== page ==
Description of Historic Place
Situated on the National Capital "mile of history," Notre Dame Cathedral Basilica is the head church of the Roman Catholic Archdiocese of Ottawa and the oldest church in the city. Begun in 1841, its construction was not completely finished until 1885. Its richly painted and carved neo-Gothic interior is one of the finest in the country. Its sanctuary is mainly the work of noted Canadian sculptor, Philippe Hébert.
Notre Dame Cathedral Basilica was formally recognized under Part IV of the Ontario Heritage Act by the City of Ottawa in 1978 (By-law #267-78).
Notre Dame is a significant structure within Ottawa and is firmly associated with the development of the city. Construction of this landmark began in 1841 on the site of the St. Jacques Church, a wooden structure built in 1832. The new stone church, as originally conceived by missionary Jean-François Cannon, was a rectangle with an elliptical apse, modelled on the Neoclassical St. Patrick's Church in Quebec City. Facing many alterations throughout the construction phase, the exterior of the church was finished in 1846, but the towers did not receive their steeples until 1858. In 1847 the church was elevated to a cathedral, and in1879, it was further elevated to the status of a basilica. The cathedral has also held at least one state funeral, that of Georges P. Vanier in 1967.
Notre Dame is the oldest church in the City of Ottawa and the seat of the city's Roman Catholic Archbishop. The cathedral is situated in Lowertown West which is characterized by its large number of Roman Catholic buildings, including the Archbishop's Palace, the Grey Nuns Mother House and St. Brigid's church. Notre Dame remains the centre of the Catholic Church in Ottawa and is an integral part of the Roman Catholic community in the city and beyond.
Because of numerous exterior alterations during construction, Notre Dame is an eclectic mix of various architectural styles. The original design was modeled after the Neoclassical St. Patrick's church in Quebec City. However, in 1844 Adrien Telmon and Damase Dandurand decided to change the style of Notre Dame from Neoclassical to Gothic Revival. The front doorways, which were already finished, retained their Neoclassical round-headed arches. The ashlar of the façade and the quoins on the towers also reveal the church's Neoclassical roots. However, the vaulting and the windows were demolished and rebuilt in the Gothic Revival style.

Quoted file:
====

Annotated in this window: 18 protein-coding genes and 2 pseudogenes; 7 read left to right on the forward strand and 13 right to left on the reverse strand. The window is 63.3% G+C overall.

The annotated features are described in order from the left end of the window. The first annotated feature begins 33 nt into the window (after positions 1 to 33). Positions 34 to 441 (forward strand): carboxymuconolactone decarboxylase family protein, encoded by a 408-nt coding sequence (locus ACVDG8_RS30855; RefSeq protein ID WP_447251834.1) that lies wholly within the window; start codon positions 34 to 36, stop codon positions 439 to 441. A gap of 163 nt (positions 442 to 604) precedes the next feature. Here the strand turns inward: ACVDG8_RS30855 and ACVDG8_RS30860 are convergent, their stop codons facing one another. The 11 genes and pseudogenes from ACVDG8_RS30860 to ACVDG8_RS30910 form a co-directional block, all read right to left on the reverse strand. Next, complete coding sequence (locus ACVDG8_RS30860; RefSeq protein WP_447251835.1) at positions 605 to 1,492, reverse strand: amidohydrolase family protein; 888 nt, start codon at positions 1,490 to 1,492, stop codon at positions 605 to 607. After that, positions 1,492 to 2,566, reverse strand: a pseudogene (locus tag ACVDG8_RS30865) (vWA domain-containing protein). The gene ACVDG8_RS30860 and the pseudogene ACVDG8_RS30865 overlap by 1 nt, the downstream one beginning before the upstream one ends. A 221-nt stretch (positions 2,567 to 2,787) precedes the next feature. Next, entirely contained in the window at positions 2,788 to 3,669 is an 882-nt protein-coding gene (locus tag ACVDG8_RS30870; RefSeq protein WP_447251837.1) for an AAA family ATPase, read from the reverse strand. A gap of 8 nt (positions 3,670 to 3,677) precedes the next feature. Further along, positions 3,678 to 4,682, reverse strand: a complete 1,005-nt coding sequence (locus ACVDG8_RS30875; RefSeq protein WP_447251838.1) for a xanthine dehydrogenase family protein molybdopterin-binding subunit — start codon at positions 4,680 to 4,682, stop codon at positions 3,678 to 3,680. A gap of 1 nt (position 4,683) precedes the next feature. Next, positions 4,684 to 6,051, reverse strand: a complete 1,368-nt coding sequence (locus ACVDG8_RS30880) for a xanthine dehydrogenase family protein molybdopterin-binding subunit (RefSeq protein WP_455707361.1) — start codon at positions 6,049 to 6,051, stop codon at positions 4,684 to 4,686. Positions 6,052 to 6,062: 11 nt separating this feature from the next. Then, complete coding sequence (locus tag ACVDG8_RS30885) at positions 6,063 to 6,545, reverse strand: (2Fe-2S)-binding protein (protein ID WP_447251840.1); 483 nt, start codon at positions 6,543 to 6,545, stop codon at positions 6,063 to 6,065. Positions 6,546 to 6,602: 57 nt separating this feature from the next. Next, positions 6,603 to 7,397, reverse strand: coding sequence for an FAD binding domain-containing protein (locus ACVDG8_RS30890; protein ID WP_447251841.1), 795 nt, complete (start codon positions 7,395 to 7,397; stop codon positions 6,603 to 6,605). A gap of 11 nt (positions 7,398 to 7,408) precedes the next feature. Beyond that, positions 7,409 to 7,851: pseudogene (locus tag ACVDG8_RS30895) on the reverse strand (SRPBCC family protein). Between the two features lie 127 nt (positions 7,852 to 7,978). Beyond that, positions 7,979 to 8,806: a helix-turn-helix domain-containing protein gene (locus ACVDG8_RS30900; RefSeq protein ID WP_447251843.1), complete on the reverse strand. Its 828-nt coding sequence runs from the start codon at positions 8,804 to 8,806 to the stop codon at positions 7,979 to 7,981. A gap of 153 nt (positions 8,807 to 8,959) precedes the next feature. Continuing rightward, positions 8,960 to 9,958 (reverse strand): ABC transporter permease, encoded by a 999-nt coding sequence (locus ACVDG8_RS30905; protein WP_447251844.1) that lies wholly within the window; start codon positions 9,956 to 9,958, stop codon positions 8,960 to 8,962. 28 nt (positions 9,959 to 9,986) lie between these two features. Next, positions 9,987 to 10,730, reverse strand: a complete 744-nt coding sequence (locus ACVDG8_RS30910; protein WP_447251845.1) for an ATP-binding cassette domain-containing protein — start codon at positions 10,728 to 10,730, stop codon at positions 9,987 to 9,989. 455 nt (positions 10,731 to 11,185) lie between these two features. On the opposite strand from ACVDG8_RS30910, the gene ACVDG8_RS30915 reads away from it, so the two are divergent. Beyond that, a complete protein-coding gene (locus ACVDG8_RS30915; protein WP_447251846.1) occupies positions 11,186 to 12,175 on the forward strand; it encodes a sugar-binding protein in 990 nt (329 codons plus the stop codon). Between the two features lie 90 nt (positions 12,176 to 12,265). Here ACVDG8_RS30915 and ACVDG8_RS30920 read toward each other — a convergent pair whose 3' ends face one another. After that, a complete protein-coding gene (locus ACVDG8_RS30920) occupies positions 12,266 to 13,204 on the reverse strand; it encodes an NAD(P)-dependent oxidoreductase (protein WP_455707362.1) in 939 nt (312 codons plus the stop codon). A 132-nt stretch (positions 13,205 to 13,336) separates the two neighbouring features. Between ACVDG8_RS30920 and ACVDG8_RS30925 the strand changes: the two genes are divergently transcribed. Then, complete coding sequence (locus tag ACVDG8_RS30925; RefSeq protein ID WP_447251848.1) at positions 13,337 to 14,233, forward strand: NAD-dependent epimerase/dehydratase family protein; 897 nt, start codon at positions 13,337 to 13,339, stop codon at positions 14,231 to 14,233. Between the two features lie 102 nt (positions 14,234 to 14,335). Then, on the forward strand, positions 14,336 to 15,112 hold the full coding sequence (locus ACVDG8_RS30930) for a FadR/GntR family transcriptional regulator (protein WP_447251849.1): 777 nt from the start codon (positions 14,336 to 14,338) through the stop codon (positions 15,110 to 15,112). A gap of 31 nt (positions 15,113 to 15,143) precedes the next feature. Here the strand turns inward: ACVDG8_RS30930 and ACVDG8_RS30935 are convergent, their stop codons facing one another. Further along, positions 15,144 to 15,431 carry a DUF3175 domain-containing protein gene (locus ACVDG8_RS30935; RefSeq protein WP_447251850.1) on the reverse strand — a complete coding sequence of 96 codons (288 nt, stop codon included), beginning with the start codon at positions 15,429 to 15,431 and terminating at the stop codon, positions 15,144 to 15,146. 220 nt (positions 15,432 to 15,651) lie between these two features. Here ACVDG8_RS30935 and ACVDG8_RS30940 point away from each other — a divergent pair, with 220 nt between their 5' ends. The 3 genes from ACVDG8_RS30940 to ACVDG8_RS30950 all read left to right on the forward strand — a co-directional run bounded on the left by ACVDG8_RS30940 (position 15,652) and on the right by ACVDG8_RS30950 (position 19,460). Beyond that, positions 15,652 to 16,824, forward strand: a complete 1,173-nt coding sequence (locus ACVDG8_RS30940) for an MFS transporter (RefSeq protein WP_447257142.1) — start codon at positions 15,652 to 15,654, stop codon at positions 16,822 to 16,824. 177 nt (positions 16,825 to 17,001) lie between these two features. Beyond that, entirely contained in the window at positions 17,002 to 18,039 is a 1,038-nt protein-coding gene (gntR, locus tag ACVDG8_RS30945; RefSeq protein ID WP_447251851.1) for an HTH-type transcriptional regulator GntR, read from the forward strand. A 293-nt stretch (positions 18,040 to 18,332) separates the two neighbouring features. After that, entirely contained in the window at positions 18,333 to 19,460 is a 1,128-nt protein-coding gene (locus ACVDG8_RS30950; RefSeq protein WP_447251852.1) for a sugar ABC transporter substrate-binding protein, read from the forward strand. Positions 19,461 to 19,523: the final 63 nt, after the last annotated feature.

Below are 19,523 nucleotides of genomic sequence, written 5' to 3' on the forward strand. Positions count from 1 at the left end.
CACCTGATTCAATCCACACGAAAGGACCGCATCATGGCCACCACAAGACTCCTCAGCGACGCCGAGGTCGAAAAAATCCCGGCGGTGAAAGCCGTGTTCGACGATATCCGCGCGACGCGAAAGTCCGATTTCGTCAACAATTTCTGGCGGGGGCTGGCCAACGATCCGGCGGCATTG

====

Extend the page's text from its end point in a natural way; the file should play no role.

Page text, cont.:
Following further alterations, the building was completed in an interpretation of the popular Gothic Revival style. The towers, significant for the traditional French-Canadian tin cloches, did not receive their magnificent 55 foot steeples until 1858. The comparatively severe, flat façade of the church belies the ornate, late-Victorian interior that features an unbroken rhythm of pointed arches. The ornate interior includes two detailed, vaulted ceilings, side galleries, extensive woodwork, carved altars and 30 life-sized carved figures, created by noted Canadian sculptor, Philippe Hébert. Overall, the interior of Notre-Dame Cathedral Basilica comprises some of Ottawa's finest craftwork.
Sources: Statement of reason for designation (city of Ottawa); By-law #267-78 files (city of Ottawa); "Ottawa, a Guide to Heritage Structures", city of Ottawa, 2000.
Character defining elements that contribute to the heritage value of Notre Dame Cathedral Basilica include its:
- rough stone exterior with smooth stone detailing
- plain, flat, symmetrical façade
- two square towers, capped with 54.5 metre high steeples, including tin cloches which house the bells
- Gothic Revival pointed arch windows
- round arched doors which recall the original Neoclassical design of the church
- ornately decorated interior, including vaulted ceilings and extensive woodwork
- interior sculptures, carved by notable Canadian sculptor, Philippe Hebert
- history as the seat of Ottawa's Roman Catholic Archbishop since 1879
- proximity and relationship to other Catholic institutional buildings in Lowertown West